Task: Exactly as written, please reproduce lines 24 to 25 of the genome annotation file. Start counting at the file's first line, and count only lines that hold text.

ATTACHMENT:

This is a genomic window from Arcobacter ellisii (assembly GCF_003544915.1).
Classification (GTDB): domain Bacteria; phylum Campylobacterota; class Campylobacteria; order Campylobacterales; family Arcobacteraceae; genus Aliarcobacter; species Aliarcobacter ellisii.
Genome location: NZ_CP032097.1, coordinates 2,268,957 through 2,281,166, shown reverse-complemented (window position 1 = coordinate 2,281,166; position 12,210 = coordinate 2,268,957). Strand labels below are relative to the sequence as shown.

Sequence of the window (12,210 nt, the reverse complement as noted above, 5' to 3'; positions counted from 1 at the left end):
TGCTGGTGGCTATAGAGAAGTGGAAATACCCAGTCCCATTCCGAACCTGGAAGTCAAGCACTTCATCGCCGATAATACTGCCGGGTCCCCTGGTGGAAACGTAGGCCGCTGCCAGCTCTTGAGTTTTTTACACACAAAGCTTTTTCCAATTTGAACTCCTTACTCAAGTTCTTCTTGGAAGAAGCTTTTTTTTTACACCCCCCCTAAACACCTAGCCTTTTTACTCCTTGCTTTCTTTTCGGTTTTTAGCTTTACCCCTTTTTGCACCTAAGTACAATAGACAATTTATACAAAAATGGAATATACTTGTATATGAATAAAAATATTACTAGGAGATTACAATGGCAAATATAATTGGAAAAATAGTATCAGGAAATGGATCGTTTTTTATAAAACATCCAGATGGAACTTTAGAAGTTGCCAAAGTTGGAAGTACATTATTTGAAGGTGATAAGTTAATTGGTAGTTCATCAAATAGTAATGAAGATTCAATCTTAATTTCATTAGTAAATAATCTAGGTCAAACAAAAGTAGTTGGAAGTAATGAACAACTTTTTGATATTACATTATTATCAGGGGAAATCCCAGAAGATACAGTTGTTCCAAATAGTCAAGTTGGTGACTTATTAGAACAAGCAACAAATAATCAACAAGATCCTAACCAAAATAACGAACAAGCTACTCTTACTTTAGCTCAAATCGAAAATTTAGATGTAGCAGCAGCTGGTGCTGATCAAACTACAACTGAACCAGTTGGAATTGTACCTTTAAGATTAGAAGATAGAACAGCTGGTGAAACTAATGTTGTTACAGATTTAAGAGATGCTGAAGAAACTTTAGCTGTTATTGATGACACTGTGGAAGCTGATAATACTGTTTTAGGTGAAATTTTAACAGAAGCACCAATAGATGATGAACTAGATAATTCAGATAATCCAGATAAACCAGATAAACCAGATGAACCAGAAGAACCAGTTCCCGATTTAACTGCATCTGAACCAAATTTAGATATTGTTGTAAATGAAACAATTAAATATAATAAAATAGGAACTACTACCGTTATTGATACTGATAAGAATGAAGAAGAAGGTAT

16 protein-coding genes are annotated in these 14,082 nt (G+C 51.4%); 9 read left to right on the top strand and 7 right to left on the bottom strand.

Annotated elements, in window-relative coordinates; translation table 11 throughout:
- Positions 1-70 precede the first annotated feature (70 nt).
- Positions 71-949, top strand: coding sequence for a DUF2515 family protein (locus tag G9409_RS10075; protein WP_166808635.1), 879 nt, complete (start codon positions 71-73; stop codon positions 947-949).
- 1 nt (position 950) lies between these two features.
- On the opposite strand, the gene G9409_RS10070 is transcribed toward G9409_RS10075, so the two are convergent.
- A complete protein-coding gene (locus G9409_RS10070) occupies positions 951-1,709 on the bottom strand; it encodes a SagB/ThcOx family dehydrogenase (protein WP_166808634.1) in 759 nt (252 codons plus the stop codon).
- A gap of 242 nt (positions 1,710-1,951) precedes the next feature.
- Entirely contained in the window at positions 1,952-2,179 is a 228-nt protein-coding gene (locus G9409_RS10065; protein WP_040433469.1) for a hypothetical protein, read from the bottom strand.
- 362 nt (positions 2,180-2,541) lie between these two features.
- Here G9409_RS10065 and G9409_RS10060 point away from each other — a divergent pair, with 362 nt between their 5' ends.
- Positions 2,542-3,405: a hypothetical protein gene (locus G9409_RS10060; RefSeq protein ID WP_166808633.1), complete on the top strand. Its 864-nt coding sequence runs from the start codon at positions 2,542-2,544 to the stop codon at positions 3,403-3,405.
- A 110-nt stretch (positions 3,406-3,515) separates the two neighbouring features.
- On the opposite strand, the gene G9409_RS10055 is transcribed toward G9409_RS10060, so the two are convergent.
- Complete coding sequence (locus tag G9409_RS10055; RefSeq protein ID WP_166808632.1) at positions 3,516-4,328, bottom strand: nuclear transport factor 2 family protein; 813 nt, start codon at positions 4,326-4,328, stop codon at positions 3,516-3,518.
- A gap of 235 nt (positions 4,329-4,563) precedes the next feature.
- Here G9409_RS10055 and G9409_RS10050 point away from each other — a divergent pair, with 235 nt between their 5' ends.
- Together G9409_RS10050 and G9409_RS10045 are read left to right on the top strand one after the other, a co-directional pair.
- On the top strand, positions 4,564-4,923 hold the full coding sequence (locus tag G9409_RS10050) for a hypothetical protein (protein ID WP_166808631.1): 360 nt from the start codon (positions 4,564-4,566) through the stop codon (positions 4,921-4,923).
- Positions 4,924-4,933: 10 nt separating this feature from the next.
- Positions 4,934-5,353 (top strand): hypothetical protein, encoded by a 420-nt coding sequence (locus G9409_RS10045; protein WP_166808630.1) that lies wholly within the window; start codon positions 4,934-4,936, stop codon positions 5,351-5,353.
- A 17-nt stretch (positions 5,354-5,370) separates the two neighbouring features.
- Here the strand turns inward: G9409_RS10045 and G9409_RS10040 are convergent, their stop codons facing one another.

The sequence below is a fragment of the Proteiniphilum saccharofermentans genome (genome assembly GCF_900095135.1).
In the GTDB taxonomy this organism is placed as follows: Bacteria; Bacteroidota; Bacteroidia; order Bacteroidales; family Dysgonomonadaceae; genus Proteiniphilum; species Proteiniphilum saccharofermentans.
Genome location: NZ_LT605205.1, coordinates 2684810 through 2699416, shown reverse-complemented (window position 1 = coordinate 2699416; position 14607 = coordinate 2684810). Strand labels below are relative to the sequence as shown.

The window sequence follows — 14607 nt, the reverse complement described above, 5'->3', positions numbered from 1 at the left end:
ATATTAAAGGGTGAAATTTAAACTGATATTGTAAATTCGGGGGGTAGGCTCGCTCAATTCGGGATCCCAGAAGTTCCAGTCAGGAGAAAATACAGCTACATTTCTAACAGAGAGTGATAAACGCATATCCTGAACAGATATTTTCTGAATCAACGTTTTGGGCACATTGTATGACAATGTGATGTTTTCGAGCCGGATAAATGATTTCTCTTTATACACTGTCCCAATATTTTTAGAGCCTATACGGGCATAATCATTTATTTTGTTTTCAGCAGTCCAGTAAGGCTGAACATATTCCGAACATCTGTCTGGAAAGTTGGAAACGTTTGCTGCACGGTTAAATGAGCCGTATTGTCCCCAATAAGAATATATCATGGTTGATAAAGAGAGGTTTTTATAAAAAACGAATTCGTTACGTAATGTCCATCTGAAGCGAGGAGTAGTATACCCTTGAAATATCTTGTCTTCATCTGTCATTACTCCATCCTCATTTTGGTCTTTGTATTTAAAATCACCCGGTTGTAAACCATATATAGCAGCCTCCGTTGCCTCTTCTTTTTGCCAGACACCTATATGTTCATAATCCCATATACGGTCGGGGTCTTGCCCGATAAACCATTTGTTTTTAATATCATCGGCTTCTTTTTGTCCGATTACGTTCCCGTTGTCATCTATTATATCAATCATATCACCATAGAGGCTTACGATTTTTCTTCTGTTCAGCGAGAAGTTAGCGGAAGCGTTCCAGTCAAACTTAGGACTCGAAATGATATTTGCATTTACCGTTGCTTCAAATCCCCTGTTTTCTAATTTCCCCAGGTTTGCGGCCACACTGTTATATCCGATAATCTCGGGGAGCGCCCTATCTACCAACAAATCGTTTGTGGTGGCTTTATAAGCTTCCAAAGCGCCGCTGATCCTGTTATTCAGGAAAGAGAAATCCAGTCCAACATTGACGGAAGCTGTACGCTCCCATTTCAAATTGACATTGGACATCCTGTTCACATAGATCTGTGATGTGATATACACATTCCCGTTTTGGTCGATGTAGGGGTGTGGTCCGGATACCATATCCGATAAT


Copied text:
- On the top strand, positions 4,564-4,923 hold the full coding sequence (locus tag G9409_RS10050) for a hypothetical protein (protein ID WP_166808631.1): 360 nt from the start codon (positions 4,564-4,566) through the stop codon (positions 4,921-4,923).
- Positions 4,924-4,933: 10 nt separating this feature from the next.